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Sorting out the truth in politics

PolitiFact: Nation may have money problems, but it isn't bankrupt

The statement

"The country's bankrupt."

Rep. Ron Paul, R-Texas, in comments during Thursday's GOP presidential debate in Ames, Iowa

The ruling

Republican presidential candidate Rep. Ron Paul of Texas, who has raised warning flags about U.S. debt for decades, declared during Thursday's Ames, Iowa, debate that "the country's bankrupt."

Is it?

For this fact-check, we'll rely on common definitions of "bankrupt" that seem to best fit the context of Paul's statement. One is, "declared in law unable to pay outstanding debts." Another is, "reduced to a state of financial ruin: impoverished."

We'll tackle the more specific definition first. Since the U.S. government hasn't landed in bankruptcy court and been declared unable to pay its bills, we'll simplify it to whether the United States can pay its debts.

Ratings agencies such as Standard & Poor's, Moody's and Fitch pay attention to this very question. They offer sovereign credit ratings based on the same idea as your credit score: What's the risk a nation might default on its debt by failing to pay its bills? And S&P did downgrade the country's credit rating on Aug. 5.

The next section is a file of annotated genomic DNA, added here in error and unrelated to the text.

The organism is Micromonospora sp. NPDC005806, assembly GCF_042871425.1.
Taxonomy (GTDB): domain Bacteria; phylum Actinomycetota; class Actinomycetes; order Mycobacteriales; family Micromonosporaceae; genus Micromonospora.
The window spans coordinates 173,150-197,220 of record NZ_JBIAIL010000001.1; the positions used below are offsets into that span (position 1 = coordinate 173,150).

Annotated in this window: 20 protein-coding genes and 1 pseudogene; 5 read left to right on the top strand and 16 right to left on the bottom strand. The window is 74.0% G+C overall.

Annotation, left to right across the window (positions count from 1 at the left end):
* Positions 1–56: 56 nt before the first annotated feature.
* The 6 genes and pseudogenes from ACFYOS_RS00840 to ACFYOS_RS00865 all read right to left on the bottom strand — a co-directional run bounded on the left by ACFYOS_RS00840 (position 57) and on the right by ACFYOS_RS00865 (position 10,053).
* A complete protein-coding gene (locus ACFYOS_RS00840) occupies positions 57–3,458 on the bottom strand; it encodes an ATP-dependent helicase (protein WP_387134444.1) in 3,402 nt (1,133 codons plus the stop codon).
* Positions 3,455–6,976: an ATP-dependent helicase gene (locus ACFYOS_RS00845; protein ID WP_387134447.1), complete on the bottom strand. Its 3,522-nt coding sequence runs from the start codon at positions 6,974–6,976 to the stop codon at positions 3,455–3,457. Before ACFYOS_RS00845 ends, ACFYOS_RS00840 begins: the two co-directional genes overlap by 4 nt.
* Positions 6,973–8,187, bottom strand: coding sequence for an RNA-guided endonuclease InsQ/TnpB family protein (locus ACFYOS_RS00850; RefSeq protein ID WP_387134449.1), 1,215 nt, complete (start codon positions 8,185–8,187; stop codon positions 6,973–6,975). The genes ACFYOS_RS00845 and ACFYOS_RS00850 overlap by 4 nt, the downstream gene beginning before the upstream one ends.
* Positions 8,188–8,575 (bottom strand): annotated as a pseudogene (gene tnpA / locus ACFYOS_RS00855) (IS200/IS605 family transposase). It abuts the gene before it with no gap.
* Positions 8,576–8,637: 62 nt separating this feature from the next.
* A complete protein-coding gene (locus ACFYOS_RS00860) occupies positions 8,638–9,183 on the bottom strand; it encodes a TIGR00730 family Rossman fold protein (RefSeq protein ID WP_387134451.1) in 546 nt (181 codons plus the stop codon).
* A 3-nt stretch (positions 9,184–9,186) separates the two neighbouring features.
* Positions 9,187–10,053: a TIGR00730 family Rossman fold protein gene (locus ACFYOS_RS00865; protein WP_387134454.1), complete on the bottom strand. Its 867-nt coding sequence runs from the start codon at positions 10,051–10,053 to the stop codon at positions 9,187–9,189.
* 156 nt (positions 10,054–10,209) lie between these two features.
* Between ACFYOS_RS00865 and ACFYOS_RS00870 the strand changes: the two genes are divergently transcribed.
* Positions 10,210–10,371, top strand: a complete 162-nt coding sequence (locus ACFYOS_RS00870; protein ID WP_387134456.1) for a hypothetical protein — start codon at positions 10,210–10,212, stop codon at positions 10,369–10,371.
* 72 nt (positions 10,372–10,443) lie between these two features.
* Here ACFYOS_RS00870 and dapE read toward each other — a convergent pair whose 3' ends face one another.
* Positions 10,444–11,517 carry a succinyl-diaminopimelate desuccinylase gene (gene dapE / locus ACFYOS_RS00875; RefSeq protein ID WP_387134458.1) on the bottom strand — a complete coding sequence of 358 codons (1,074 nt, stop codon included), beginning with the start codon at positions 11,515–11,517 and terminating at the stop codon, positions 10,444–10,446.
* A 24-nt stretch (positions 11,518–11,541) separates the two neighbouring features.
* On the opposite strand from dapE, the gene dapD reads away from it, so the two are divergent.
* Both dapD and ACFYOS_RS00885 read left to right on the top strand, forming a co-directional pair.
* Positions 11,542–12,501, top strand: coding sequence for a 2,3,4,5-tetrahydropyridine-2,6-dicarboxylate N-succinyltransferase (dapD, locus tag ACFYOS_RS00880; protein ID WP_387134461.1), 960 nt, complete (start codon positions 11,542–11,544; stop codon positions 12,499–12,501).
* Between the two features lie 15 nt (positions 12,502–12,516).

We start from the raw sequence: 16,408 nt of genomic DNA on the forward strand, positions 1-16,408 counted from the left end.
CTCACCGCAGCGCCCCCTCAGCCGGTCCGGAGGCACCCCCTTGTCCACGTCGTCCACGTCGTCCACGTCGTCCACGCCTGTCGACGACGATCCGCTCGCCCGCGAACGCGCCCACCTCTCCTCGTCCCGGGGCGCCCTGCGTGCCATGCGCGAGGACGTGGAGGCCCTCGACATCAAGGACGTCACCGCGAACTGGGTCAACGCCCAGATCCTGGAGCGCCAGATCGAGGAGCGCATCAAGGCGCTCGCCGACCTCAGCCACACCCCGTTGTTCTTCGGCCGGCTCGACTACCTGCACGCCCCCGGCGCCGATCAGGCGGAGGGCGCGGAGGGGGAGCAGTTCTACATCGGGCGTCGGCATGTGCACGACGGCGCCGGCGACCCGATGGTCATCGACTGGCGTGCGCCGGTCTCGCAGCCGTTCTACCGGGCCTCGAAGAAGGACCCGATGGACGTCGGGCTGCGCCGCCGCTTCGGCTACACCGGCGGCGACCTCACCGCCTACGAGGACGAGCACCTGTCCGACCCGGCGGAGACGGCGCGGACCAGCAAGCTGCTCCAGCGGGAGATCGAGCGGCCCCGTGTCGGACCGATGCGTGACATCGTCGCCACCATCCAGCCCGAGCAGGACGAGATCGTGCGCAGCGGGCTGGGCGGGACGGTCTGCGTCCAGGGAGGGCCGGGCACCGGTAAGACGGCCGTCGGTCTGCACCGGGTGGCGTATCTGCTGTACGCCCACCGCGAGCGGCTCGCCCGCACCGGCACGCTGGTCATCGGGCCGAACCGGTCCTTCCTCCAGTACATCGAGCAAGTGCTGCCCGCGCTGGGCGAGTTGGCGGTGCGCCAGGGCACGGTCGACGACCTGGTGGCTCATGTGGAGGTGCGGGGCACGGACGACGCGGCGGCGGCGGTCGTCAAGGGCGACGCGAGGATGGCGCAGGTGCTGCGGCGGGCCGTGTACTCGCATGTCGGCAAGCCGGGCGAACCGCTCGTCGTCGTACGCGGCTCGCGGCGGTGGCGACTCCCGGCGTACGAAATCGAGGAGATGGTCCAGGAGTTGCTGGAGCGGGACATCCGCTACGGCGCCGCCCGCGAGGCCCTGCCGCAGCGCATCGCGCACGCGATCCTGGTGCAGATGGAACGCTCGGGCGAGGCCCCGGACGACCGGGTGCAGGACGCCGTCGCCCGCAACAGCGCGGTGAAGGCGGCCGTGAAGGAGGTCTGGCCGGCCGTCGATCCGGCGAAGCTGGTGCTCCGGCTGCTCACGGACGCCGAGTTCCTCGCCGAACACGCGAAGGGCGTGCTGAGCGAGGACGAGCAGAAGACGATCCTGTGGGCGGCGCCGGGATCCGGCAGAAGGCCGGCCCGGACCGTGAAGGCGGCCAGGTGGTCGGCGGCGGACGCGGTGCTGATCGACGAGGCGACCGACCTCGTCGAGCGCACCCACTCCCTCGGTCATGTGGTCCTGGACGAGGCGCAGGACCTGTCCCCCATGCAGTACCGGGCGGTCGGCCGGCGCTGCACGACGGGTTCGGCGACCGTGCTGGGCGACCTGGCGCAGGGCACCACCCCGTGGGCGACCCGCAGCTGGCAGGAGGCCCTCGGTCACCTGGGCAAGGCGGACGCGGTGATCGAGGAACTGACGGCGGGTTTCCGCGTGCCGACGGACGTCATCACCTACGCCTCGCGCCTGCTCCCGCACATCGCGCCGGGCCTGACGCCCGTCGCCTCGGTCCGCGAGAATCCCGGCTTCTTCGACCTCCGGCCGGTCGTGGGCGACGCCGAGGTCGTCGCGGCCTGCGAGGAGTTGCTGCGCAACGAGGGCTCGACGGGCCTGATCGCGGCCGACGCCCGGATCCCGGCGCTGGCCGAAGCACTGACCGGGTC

But what does that mean, exactly?

The United States had a AAA credit rating, which S&P defines as having "extremely strong capacity to meet its financial commitments." It's the highest rating you can get.

After the downgrade, the United States has a AA+ credit rating. It's just one notch down from AAA on a scale that has more than 20 notches. S&P now says the United States "has very strong capacity to meet its financial commitments." The "+" shows that the U.S. rating is on the high side of AA.

Meanwhile, two other ratings agencies, Moody's and Fitch, didn't change their U.S. ratings — America still has the highest rating they offer.

We'll note that the ratings are forward-looking — they evaluate whether the United States is likely to default in the future. But Paul went further than that. He said that "the country's bankrupt," in the present tense. So we asked the U.S. Treasury Department: Can the country pay its bills right now?

Yes, said spokesman Matt Anderson, pointing out that the Bureau of Public Debt has had no trouble selling bills, notes and bonds to finance the public debt.

Now, about that second definition, "reduced to a state of financial ruin: impoverished."

Allow us an analogy: Your paycheck doesn't cover your bills every month. But you have a great credit score, use your credit card to cover the difference and have no trouble paying your credit card bill. Would you describe yourself as "bankrupt" or "impoverished"?

We wouldn't. We'd reserve that description for the neighbor who was behind on his mortgage and couldn't pay his creditors.

We rate Paul's statement False.

This ruling has been edited for print. Read the full version at

PolitiFact: Nation may have money problems, but it isn't bankrupt 08/12/11 [Last modified: Friday, August 12, 2011 10:47pm]
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